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January 15, 2021

Pompeo’s Suspect Claims on Iran & Khamenei Greenlights JCPOA Return

This week, U.S. Secretary of State Michael Pompeo accused Iran of helping Al-Qaeda set up a “home base” inside Iran with no evidence to substantiate the claim. Also, Iran’s Supreme Leader seemed to green light a JCPOA return. Please see a breakdown and analysis of events below: 

Pompeo Accuses Iran of Helping Al-Qaeda Set Up New “Home Base”

  • He Provided No Evidence For His Claims
    • U.S. Secretary Michael Pompeo asserted on Tuesday Jan 12th that the Iranian government has assisted Al-Qaeda in building a new base of operations in Iran. However, he provided no additional evidence to back up his assertions despite the gravity of the allegations. Much of the existing evidence on the topic contradicts the Secretary’s claims.
    • Pompeo said in a speech at the National Press Club that Tehran allowed the terrorist organization to set up “a new operational headquarters, on the condition that al-Qaeda operatives inside abide by the regime’s rules governing al-Qaeda’s stay inside the country.”

    • According to the New York Times, “His conclusions were quickly tempered, and even contradicted, by some current and former American officials who said there was little new intelligence to suggest that Iran was any kind of active headquarters, much less a hub where al-Qaeda’s leaders can direct operations with the support of the government in Tehran.”
    • Pompeo also confirmed in his speech a New York Times report of the killing of a high ranking Al-Qaeda (AQ) operative, Abu Muhammad al-Masri, in Iran. Iran has a history of taking members of AQ hostage to ensure the group does not conduct attacks within Iran and to use in prisoner exchanges. Al-Masri was included in one of these exchanges in 2015, when Iran released five of AQ’s leaders, including Mr. al-Masri, in exchange for an Iranian diplomat who had been abducted in Yemen.
  • Key Takeaways

    • If Secretary Pompeo and the relevant U.S. agencies had any indication or evidence to support Pompeo’s claims, he likely would not have waited a week before Trump leaving office to make the accusation. This should be seen for what it is: another attempt to undermine the incoming Biden administration’s desire to reverse ‘maximum pressure’ and embark on a new path forward built on diplomacy.
    • Pompeo has made similar accusations before that many saw as an attempt to justify military action against Iran, all of which were equally without basis. In a comprehensive report from New America based on documents seized from the raid against Bin Laden, “Al-Qaeda views Iran as a hostile entity.” It goes on to say that “the presence of jihadis in Iran was out of necessity, not a result of strategic planning” and that “Al-Qaeda perceived Iran’s policy as one of detention/imprisonment.” The report makes clear that tolerance of AQ’s presence and at times the extortion of their members, not cooperation, is the basis of the relationship between Iran and AQ.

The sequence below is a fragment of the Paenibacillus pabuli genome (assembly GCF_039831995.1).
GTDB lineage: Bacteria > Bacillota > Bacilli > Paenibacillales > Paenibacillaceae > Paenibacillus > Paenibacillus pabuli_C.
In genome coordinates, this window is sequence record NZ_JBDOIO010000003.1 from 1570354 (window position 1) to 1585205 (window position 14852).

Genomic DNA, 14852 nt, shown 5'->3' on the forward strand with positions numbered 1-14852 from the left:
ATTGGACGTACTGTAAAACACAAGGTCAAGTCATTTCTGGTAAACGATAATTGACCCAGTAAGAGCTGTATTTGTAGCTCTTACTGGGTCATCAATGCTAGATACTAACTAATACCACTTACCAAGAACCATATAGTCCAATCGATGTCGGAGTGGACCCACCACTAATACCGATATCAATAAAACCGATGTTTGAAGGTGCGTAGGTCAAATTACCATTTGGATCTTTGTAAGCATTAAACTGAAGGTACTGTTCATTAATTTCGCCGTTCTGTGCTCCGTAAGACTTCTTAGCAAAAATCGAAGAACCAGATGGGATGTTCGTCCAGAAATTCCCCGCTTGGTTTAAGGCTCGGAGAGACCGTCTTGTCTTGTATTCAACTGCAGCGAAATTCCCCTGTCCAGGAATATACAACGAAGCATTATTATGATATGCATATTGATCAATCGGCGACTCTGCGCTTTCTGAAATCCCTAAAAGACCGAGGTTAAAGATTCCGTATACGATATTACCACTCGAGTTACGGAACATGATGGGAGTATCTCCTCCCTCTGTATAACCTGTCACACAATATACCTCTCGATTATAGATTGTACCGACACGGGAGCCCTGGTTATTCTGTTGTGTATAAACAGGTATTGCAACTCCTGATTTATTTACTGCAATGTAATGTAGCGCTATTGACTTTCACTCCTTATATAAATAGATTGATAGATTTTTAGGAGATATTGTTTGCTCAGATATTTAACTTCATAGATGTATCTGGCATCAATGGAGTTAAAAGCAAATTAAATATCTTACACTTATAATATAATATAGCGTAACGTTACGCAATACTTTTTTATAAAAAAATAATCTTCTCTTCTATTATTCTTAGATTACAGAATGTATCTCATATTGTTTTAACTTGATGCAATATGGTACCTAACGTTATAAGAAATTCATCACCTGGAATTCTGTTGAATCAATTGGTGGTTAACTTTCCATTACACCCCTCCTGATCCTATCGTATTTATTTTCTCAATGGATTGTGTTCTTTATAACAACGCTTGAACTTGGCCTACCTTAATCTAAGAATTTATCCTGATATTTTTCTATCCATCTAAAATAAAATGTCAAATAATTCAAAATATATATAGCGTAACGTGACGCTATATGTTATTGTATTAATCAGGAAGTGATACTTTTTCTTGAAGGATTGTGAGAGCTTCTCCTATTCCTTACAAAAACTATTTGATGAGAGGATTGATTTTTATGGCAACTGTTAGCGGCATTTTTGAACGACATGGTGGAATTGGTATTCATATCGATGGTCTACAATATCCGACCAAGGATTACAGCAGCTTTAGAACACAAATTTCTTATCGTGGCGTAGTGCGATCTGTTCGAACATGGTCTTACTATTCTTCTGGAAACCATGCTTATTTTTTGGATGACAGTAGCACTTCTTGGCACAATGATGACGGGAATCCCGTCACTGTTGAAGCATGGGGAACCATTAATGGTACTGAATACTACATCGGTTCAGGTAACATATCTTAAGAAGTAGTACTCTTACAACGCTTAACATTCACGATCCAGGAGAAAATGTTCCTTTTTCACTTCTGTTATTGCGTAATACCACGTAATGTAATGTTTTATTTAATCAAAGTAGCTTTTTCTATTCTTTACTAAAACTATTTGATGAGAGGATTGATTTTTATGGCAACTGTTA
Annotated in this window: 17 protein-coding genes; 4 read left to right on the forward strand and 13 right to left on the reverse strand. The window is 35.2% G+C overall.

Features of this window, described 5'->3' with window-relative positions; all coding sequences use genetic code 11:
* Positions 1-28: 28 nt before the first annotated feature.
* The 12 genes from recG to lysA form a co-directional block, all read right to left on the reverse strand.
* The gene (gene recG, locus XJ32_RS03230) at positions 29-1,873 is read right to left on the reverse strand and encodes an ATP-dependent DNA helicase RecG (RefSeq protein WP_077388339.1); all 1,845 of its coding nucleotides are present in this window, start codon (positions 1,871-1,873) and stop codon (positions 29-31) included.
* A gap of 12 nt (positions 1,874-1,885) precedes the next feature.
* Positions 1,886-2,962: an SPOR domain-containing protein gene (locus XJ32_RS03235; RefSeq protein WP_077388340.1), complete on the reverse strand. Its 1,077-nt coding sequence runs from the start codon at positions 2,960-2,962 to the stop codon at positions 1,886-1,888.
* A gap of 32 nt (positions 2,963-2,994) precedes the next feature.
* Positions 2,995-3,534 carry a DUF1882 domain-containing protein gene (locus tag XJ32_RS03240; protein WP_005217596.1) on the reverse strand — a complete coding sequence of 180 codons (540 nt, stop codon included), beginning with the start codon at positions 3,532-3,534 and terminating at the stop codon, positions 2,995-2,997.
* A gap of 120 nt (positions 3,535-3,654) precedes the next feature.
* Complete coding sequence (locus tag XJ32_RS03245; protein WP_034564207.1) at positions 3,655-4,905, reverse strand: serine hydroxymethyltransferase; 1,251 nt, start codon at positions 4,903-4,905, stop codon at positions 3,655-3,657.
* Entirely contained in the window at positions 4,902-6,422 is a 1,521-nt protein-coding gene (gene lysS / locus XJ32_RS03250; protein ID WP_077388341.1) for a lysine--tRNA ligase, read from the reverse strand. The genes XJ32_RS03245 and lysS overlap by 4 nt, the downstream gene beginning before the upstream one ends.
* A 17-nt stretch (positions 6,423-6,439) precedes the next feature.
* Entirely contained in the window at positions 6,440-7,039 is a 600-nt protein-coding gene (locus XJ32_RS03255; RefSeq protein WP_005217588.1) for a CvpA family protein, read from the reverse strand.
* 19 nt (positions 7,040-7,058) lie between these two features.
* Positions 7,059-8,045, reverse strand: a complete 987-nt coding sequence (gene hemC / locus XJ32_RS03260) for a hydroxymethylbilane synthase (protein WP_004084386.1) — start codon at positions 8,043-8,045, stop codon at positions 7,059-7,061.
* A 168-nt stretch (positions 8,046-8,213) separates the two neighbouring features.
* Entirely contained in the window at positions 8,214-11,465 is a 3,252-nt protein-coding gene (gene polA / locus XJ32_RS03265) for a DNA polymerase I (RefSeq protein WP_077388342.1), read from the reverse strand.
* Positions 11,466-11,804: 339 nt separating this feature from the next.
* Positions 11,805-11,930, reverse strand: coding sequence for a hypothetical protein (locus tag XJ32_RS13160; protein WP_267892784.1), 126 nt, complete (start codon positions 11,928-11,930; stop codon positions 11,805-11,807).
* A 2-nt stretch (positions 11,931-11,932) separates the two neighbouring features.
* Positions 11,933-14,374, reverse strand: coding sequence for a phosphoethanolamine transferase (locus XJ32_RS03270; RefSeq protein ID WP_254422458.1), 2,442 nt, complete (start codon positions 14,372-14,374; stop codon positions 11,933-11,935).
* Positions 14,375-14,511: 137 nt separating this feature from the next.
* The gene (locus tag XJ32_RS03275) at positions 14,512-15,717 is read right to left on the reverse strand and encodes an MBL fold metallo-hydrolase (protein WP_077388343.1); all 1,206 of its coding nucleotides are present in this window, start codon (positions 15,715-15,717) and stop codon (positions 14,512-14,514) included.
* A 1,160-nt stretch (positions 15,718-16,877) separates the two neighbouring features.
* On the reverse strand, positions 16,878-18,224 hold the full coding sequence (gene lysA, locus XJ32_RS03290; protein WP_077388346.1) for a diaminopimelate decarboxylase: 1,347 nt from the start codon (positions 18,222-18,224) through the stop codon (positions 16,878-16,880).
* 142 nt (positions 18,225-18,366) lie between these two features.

Khamenei Gives Green Light for JCPOA Return in Speech 

  • Iran Notifies IAEA About Proposal to Begin Uranium Metal Production 
    • In a speech last week, Iran’s Supreme Leader Ali Khamenei took a defiant tone in the wake of growing U.S. pressure, but also voiced his support for returning to the JCPOA if the U.S. did the same. In his speech he said, “We should assume that sanctions will not be lifted. Of course, the effects of sanctions are gradually diminishing, but we should suppose that they will remain….Of course, if [the U.S.] returns to their commitments, we will return to ours as well.”

    • Iran also notified the IAEA that it was taking another step that would further reduce their compliance with the JCPOA. Iran said it would restart the production of fuel for its Tehran Research Reactor, a facility that runs on uranium enriched to higher levels in order to produce medical isotopes.

    • To achieve this, Iran has begun manufacturing equipment to produce uranium metal, a necessary component for the research reactor’s fuel. Uranium metal, which Iran is prohibited from producing according to the JCPOA, can potentially be used in nuclear weapons. Iran has yet to produce any uranium metal, which according to previous timelines would take months.

    • Iran’s move is part of a broad suite of measures recently passed by the country’s parliament to accelerate nuclear activities in response to U.S. sanctions. For more information on the parliamentary bill that forced the Rouhani administration to take these steps, please see our breakdown HERE and a translated version of the bill HERE
    • A member of Iran’s parliament also clarified another aspect of the bill this week, saying that Iran would stop its voluntary implementation of the Additional Protocol (AP) on February 21st if sanctions are not lifted by then. Contrary to some reports, if Iran proceeded to stop implementing the AP, it would only reduce the access of inspectors, not kick them out wholesale, since it only gives international inspectors more access than required under Iran’s NPT obligations.
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